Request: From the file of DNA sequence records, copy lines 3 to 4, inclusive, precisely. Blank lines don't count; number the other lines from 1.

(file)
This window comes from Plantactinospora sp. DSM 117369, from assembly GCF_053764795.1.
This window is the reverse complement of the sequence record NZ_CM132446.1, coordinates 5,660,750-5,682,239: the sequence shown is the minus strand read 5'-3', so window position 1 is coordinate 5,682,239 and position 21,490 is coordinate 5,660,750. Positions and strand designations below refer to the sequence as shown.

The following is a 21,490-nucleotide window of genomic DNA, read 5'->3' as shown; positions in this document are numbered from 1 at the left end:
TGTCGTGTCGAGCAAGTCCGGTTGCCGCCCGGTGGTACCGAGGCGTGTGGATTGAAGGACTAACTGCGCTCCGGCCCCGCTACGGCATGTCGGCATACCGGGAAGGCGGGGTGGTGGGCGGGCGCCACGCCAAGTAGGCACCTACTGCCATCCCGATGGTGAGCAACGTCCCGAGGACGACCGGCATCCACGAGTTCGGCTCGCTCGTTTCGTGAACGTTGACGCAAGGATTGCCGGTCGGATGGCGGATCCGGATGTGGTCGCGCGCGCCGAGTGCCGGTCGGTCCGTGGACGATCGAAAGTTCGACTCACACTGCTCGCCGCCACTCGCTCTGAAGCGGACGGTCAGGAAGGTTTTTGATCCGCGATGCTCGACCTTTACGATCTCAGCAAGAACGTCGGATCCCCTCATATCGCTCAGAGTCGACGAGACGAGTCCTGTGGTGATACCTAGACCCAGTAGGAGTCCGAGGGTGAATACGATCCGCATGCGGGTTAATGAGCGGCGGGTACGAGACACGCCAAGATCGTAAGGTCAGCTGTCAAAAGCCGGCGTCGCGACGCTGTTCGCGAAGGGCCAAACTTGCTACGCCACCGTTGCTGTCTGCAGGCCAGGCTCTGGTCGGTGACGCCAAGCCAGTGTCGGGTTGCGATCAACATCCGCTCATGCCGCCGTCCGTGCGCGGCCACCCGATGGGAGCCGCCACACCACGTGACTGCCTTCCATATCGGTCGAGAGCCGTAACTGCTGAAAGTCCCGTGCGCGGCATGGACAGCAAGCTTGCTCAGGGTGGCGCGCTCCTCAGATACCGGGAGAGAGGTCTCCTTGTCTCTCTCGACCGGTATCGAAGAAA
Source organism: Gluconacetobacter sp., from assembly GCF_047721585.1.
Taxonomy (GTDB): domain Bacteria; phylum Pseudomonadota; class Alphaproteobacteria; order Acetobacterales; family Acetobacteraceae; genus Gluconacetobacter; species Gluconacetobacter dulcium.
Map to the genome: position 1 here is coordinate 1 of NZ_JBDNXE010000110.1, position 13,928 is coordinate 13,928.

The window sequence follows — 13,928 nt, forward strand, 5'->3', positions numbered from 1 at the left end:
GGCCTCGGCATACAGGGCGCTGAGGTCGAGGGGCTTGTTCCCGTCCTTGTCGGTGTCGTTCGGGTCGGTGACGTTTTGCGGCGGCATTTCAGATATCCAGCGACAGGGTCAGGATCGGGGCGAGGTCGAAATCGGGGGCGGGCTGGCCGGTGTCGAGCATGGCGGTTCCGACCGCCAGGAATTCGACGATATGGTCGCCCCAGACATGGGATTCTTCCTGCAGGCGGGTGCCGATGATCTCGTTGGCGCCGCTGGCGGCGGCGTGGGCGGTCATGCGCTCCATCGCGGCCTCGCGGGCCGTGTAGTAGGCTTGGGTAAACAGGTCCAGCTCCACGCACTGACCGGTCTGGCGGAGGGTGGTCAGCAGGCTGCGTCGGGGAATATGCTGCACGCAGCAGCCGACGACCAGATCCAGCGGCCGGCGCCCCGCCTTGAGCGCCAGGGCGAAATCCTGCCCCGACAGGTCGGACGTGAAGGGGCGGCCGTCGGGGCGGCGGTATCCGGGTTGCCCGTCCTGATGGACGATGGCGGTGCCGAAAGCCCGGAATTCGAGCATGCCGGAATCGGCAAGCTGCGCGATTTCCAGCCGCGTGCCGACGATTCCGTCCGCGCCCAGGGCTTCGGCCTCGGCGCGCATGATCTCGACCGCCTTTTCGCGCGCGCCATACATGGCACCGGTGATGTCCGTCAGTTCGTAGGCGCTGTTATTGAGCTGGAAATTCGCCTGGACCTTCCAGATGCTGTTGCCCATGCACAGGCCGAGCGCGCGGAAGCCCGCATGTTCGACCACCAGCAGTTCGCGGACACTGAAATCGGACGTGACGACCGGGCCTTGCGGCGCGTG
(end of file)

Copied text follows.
The following is a 21,490-nucleotide window of genomic DNA, read 5'->3' as shown; positions in this document are numbered from 1 at the left end:
TGTCGTGTCGAGCAAGTCCGGTTGCCGCCCGGTGGTACCGAGGCGTGTGGATTGAAGGACTAACTGCGCTCCGGCCCCGCTACGGCATGTCGGCATACCGGGAAGGCGGGGTGGTGGGCGGGCGCCACGCCAAGTAGGCACCTACTGCCATCCCGATGGTGAGCAACGTCCCGAGGACGACCGGCATCCACGAGTTCGGCTCGCTCGTTTCGTGAACGTTGACGCAAGGATTGCCGGTCGGATGGCGGATCCGGATGTGGTCGCGCGCGCCGAGTGCCGGTCGGTCCGTGGACGATCGAAAGTTCGACTCACACTGCTCGCCGCCACTCGCTCTGAAGCGGACGGTCAGGAAGGTTTTTGATCCGCGATGCTCGACCTTTACGATCTCAGCAAGAACGTCGGATCCCCTCATATCGCTCAGAGTCGACGAGACGAGTCCTGTGGTGATACCTAGACCCAGTAGGAGTCCGAGGGTGAATACGATCCGCATGCGGGTTAATGAGCGGCGGGTACGAGACACGCCAAGATCGTAAGGTCAGCTGTCAAAAGCCGGCGTCGCGACGCTGTTCGCGAAGGGCCAAACTTGCTACGCCACCGTTGCTGTCTGCAGGCCAGGCTCTGGTCGGTGACGCCAAGCCAGTGTCGGGTTGCGATCAACATCCGCTCATGCCGCCGTCCGTGCGCGGCCACCCGATGGGAGCCGCCACACCACGTGACTGCCTTCCATATCGGTCGAGAGCCGTAACTGCTGAAAGTCCCGTGCGCGGCATGGACAGCAAGCTTGCTCAGGGTGGCGCGCTCCTCAGATACCGGGAGAGAGGTCTCCTTGTCTCTCTCGACCGGTATCGAAGAAA